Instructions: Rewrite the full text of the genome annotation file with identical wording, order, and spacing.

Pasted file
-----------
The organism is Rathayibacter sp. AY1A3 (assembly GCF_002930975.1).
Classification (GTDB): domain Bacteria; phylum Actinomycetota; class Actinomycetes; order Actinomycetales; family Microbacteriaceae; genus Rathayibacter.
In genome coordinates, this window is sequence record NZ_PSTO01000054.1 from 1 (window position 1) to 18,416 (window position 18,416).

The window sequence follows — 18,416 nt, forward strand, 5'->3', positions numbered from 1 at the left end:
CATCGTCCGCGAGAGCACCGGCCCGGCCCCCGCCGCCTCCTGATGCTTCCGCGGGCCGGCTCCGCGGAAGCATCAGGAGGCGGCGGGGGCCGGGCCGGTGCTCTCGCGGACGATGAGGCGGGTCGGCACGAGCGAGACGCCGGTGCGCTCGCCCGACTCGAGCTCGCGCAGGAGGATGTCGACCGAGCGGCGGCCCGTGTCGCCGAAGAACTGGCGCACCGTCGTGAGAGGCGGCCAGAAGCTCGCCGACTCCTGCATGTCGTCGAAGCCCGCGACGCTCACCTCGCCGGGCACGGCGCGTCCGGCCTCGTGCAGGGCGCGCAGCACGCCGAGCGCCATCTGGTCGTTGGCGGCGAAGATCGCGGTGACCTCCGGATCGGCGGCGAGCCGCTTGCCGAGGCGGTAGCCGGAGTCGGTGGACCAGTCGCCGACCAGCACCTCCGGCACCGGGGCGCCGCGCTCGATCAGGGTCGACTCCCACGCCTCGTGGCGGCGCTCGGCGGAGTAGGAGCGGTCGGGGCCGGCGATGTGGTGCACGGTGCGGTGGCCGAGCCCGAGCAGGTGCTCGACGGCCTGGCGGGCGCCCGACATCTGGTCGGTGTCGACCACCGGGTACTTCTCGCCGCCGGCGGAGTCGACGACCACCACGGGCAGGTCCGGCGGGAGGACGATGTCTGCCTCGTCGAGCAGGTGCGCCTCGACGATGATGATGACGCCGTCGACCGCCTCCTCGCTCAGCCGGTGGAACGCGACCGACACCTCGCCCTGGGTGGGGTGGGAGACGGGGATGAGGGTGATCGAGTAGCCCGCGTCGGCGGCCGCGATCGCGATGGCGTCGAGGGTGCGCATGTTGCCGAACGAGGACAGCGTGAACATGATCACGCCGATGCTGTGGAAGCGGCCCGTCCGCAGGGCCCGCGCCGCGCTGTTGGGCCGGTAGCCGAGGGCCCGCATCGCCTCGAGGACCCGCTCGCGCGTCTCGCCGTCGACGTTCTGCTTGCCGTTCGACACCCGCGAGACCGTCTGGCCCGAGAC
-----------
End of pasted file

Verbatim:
The organism is Rathayibacter sp. AY1A3 (assembly GCF_002930975.1).
Classification (GTDB): domain Bacteria; phylum Actinomycetota; class Actinomycetes; order Actinomycetales; family Microbacteriaceae; genus Rathayibacter.
In genome coordinates, this window is sequence record NZ_PSTO01000054.1 from 1 (window position 1) to 18,416 (window position 18,416).

The window sequence follows — 18,416 nt, forward strand, 5'->3', positions numbered from 1 at the left end:
CATCGTCCGCGAGAGCACCGGCCCGGCCCCCGCCGCCTCCTGATGCTTCCGCGGGCCGGCTCCGCGGAAGCATCAGGAGGCGGCGGGGGCCGGGCCGGTGCTCTCGCGGACGATGAGGCGGGTCGGCACGAGCGAGACGCCGGTGCGCTCGCCCGACTCGAGCTCGCGCAGGAGGATGTCGACCGAGCGGCGGCCCGTGTCGCCGAAGAACTGGCGCACCGTCGTGAGAGGCGGCCAGAAGCTCGCCGACTCCTGCATGTCGTCGAAGCCCGCGACGCTCACCTCGCCGGGCACGGCGCGTCCGGCCTCGTGCAGGGCGCGCAGCACGCCGAGCGCCATCTGGTCGTTGGCGGCGAAGATCGCGGTGACCTCCGGATCGGCGGCGAGCCGCTTGCCGAGGCGGTAGCCGGAGTCGGTGGACCAGTCGCCGACCAGCACCTCCGGCACCGGGGCGCCGCGCTCGATCAGGGTCGACTCCCACGCCTCGTGGCGGCGCTCGGCGGAGTAGGAGCGGTCGGGGCCGGCGATGTGGTGCACGGTGCGGTGGCCGAGCCCGAGCAGGTGCTCGACGGCCTGGCGGGCGCCCGACATCTGGTCGGTGTCGACCACCGGGTACTTCTCGCCGCCGGCGGAGTCGACGACCACCACGGGCAGGTCCGGCGGGAGGACGATGTCTGCCTCGTCGAGCAGGTGCGCCTCGACGATGATGATGACGCCGTCGACCGCCTCCTCGCTCAGCCGGTGGAACGCGACCGACACCTCGCCCTGGGTGGGGTGGGAGACGGGGATGAGGGTGATCGAGTAGCCCGCGTCGGCGGCCGCGATCGCGATGGCGTCGAGGGTGCGCATGTTGCCGAACGAGGACAGCGTGAACATGATCACGCCGATGCTGTGGAAGCGGCCCGTCCGCAGGGCCCGCGCCGCGCTGTTGGGCCGGTAGCCGAGGGCCCGCATCGCCTCGAGGACCCGCTCGCGCGTCTCGCCGTCGACGTTCTGCTTGCCGTTCGACACCCGCGAGACCGTCTGGCCCGAGAC